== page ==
For Beth, re-playing the games in her head, was something comforting – it felt safe. No one could harm her there; nobody could access that little corner of her mind. But this state of mind is dangerous, it lures you in with the familiarity, safety and security… Only to make you feel lonely and alone. I think I learnt how to deal with that and how to trust my people – trust them enough to share the darkest thoughts.
But this isn’t something that comes over night – your head is your safest comfort zone. The one, that is the hardest to escape from. So, if we are the Queen or King on our chess board, what would be the best opening? What would be the opening that you want to start with? Would it be the queen’s gambit, to make it look like you are willing to sacrifice a pawn (piece of mind maybe?) to win in the long run?
Anger is a potent spice. A pinch wakes you up; too much dulls your senses.
Sometime ago, another leader told me that being emotional is fine. That being a woman is wonderful; that being pretty and smart is – sure, a deadly combination – not something I should apologize for. She told me, that revealing your emotions and feelings is and should be acceptable. We live in a society, where we should dull what’s happening inside our heads, we should control the chaos, control the noise.
And in a way, I agree – like with anger. Is it really worth it, lashing out on your friends, colleagues? People go through different things in their personal lives, and we should always take that into account. There are limits, though. So, instead of calling out being emotional, unprofessional, how about we switch the perception, and call out unnecessary anger the thing, that kills the vibe?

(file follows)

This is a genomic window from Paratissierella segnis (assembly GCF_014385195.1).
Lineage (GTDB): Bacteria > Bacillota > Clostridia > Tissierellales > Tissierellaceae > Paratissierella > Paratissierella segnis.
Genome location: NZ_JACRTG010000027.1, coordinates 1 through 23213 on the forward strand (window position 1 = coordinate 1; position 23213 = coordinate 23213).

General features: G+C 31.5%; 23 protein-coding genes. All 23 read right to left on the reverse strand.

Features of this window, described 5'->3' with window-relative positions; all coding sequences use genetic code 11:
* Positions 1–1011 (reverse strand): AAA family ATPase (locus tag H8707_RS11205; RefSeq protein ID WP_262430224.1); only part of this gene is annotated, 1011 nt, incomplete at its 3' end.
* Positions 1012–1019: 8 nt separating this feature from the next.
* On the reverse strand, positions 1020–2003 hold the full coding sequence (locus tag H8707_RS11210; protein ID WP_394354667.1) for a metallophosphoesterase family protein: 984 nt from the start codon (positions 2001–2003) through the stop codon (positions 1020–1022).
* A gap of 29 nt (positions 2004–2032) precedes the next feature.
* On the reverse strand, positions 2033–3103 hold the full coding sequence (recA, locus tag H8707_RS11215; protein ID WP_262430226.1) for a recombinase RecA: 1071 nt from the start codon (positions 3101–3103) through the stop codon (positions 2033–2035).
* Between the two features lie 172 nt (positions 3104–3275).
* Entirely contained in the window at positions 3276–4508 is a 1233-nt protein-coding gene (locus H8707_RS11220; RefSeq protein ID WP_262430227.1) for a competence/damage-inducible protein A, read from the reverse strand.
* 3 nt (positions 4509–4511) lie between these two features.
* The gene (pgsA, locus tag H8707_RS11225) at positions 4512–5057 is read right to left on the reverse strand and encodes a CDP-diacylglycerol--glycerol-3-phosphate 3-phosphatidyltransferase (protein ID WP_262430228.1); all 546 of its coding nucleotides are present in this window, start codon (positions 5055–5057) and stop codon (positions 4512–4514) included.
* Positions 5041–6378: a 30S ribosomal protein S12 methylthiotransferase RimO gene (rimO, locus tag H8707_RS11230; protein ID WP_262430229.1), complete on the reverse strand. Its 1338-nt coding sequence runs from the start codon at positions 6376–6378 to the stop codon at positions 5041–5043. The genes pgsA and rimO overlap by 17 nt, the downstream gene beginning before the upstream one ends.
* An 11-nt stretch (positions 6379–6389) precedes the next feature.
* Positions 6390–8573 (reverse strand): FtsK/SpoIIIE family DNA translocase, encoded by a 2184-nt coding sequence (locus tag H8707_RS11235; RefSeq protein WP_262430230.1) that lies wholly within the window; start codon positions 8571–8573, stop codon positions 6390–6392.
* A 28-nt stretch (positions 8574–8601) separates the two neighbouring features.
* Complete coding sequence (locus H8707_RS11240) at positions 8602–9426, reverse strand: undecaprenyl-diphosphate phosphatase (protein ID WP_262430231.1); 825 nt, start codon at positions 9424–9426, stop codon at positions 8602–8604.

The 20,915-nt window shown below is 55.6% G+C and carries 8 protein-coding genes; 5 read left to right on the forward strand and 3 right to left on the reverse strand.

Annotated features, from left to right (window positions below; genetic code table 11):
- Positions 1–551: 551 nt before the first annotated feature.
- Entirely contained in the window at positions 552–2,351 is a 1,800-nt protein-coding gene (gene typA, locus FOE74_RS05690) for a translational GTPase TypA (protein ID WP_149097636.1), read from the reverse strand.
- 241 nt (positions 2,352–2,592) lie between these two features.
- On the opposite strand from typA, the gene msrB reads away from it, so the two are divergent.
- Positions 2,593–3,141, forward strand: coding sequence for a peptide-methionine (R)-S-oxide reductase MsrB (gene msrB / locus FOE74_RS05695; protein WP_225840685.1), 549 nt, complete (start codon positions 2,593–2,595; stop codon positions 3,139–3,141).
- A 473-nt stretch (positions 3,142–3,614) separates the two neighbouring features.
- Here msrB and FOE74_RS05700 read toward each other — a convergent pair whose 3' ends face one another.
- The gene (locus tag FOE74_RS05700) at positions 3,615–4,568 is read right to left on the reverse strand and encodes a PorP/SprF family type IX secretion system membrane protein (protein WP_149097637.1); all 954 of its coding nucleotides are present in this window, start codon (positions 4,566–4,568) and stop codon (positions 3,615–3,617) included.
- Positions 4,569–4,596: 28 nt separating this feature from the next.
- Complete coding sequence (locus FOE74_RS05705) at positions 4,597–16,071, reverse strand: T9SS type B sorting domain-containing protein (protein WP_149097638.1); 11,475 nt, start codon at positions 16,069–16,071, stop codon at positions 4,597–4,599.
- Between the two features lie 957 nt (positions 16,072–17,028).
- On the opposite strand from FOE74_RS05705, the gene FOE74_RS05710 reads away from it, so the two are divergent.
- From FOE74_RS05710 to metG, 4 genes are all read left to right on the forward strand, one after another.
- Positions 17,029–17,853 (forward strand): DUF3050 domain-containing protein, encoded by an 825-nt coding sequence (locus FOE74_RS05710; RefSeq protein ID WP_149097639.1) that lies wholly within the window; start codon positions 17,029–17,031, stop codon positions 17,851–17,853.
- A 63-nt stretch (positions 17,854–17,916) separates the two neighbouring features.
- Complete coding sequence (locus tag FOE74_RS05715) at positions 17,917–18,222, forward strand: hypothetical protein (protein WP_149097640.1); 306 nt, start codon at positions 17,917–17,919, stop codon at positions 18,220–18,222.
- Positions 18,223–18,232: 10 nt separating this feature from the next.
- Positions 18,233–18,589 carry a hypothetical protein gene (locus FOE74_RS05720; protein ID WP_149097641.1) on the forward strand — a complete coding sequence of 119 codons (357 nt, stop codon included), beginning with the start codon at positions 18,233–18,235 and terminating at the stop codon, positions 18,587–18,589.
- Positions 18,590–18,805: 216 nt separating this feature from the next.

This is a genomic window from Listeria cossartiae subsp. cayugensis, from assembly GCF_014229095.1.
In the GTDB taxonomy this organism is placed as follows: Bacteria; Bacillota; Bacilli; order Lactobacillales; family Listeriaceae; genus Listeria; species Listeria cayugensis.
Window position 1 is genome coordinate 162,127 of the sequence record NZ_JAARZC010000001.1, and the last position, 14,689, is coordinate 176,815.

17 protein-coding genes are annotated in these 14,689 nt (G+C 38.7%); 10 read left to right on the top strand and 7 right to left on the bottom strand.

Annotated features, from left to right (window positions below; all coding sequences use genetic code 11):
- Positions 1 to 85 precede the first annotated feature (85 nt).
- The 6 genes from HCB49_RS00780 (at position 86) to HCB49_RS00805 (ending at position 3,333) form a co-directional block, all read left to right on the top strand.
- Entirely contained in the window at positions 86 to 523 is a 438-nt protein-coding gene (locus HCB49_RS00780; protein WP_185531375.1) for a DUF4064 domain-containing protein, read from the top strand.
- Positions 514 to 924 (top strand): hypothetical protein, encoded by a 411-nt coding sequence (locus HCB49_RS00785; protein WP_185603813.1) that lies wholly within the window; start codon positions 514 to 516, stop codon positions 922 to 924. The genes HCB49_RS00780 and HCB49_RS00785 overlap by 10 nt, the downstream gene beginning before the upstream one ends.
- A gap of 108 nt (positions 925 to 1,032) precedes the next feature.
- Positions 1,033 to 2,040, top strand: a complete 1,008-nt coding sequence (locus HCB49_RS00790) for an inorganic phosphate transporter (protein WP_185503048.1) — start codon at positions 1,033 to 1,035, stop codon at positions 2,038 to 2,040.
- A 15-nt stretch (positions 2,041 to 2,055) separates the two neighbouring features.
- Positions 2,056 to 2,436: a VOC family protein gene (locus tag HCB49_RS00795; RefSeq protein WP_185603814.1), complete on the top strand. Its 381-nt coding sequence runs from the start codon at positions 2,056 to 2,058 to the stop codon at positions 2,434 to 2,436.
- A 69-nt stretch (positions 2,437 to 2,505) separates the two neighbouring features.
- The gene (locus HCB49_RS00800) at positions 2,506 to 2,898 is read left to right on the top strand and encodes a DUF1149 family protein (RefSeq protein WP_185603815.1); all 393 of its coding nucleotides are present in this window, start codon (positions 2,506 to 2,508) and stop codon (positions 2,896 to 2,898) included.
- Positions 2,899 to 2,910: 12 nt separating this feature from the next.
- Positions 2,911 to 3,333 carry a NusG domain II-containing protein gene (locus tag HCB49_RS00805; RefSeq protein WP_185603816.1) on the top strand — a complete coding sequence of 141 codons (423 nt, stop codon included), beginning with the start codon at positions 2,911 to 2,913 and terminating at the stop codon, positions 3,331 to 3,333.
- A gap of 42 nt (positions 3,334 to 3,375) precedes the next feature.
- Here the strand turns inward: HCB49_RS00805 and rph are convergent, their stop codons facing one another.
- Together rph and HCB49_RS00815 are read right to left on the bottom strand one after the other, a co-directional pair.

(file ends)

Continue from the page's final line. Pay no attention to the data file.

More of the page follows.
Beth Harmon was not angry at people. Mostly, she was angry at herself, for not playing the game right. But that kind of anger will always transfer to other people, sometimes not on purpose. But trust me, it’s always showing. And this is one of the emotions, we should never let out. No matter how hard it is. However, the vulnerability is important. It’s lonely at the top, and if we can show some parts of ourselves along the way… There is a chance, it will feel less lonely out there.
Someday, you’re gonna be all alone. So you need to figure out how to take care of yourself.
I believe this is true, but it all depends on what we want to achieve in life. And how we want to get there – if you rather get there fast, go alone. But if you want to go far, do it together. I don’t want to be alone. Humans are social animals, no matter how introverted in nature. Even people like me – with low waves brushing the shore, I like to feel low with my people around.
So, is it really that important to figure out how to take care of ourselves? Queen’s Gambit, beside the chess angle (which I think is pretty accurate?) shows how awful grief is. Beth lost her mother – a brilliant but unhappy scientist – at a very young age. She was shaped by the orphanage; shaped by the people around her – Jolene, who told her about the pills, Mr. Shaibel who discovered her chess talent. Gradually, Beth was losing everything familiar – best friend, mentor, drugs. That was the moment her journey began – journey to self-care. Counting only on herself.
Sounds like a lonely way of living, doesn’t it? But it’s lonely in our heads. That’s where the game actually begins and ends. Up there we decide, if we want to let people in and let them show us that they can help. It does not mean that one should throw away independence. But there is more to that, right? Every person that enters our life, even for a moment, teaches us something. Perhaps it will be a new variation of the queen’s gambit opening, maybe there is a twist to it.